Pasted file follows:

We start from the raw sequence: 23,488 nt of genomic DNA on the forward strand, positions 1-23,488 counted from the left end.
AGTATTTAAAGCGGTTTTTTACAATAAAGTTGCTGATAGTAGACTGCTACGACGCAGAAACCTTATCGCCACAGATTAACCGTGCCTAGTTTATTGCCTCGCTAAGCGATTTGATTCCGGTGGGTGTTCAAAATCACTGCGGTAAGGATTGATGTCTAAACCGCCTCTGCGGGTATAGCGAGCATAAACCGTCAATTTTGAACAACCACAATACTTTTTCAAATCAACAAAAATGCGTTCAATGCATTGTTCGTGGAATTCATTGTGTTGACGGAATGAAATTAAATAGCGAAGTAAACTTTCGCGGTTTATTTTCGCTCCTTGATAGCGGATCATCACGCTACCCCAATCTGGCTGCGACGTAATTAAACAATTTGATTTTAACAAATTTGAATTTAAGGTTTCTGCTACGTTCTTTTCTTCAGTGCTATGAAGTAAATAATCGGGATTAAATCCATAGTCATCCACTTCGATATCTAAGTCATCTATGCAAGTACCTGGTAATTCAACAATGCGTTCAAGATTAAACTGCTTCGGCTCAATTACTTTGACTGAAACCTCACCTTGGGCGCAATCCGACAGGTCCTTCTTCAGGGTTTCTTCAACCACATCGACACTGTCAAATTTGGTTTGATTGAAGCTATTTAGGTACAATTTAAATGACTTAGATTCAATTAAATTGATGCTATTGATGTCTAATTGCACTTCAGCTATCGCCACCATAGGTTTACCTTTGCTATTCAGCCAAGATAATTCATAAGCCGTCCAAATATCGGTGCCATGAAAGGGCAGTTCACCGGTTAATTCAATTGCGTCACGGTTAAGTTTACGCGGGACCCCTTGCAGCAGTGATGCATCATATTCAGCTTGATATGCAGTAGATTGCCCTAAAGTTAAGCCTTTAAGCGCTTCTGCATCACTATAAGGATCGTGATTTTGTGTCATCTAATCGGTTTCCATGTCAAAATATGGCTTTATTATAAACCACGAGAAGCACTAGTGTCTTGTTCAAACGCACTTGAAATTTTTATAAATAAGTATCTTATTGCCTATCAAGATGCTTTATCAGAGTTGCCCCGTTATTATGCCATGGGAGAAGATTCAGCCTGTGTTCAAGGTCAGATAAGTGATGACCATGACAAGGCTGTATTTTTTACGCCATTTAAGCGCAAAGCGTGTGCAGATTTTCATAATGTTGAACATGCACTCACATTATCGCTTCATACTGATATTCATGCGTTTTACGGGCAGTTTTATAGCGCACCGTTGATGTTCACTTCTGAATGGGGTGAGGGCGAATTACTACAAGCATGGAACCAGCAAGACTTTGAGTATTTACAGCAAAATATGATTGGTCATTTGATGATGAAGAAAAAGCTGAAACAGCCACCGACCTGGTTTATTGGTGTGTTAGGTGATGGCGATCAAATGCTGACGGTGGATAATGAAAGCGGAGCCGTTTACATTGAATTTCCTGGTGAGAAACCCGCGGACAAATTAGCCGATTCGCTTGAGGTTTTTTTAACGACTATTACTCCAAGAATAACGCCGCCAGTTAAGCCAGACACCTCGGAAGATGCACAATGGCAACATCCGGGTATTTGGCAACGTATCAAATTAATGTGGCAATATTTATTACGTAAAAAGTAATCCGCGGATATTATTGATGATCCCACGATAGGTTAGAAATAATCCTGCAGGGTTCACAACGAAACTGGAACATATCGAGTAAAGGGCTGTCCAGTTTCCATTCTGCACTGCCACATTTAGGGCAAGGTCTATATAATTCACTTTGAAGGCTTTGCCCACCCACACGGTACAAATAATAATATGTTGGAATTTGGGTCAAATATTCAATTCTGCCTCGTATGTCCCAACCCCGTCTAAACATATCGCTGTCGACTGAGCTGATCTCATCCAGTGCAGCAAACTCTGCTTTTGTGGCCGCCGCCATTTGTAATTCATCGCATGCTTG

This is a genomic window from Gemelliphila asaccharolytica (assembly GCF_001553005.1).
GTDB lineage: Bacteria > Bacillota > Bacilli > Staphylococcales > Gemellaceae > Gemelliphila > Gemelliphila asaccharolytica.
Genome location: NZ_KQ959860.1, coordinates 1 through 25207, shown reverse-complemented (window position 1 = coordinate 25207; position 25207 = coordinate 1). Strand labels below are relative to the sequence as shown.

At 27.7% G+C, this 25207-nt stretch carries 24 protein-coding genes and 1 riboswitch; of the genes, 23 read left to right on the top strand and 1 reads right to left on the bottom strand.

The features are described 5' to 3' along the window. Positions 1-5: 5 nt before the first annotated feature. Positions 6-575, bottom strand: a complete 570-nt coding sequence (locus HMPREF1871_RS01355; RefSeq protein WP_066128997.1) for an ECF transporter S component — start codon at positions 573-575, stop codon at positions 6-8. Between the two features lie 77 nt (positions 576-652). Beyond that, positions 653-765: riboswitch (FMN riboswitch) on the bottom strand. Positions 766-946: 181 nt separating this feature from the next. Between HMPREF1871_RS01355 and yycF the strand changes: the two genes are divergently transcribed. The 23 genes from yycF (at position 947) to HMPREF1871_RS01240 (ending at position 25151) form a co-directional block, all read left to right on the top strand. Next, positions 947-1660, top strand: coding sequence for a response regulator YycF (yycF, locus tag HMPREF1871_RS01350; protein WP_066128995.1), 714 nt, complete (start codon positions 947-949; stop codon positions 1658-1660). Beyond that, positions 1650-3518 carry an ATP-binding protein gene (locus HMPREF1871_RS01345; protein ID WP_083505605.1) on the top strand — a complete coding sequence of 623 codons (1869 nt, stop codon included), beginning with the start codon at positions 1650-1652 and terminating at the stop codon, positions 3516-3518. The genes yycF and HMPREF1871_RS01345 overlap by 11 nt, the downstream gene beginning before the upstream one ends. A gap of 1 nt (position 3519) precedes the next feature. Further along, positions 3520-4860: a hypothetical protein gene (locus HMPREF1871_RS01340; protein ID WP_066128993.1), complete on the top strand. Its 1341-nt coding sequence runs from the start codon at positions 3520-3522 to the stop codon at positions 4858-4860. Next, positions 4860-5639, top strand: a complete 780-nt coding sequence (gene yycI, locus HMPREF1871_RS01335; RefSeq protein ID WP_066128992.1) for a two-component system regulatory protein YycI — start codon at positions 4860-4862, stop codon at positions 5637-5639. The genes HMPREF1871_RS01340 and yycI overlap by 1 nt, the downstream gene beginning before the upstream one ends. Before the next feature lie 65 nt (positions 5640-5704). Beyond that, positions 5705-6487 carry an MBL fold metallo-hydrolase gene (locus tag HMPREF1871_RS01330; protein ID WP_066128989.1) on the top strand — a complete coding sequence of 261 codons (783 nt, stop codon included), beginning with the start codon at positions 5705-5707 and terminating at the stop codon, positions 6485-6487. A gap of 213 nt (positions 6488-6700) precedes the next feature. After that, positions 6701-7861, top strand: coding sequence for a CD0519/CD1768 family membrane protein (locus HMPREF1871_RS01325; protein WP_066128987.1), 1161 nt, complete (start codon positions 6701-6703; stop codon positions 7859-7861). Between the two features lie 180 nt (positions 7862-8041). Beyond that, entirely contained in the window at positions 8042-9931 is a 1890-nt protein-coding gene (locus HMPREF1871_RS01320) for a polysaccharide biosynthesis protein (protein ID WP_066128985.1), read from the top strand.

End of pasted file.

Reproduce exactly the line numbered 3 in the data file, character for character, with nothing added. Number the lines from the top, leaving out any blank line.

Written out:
This is a genomic window from Gemelliphila asaccharolytica (assembly GCF_001553005.1).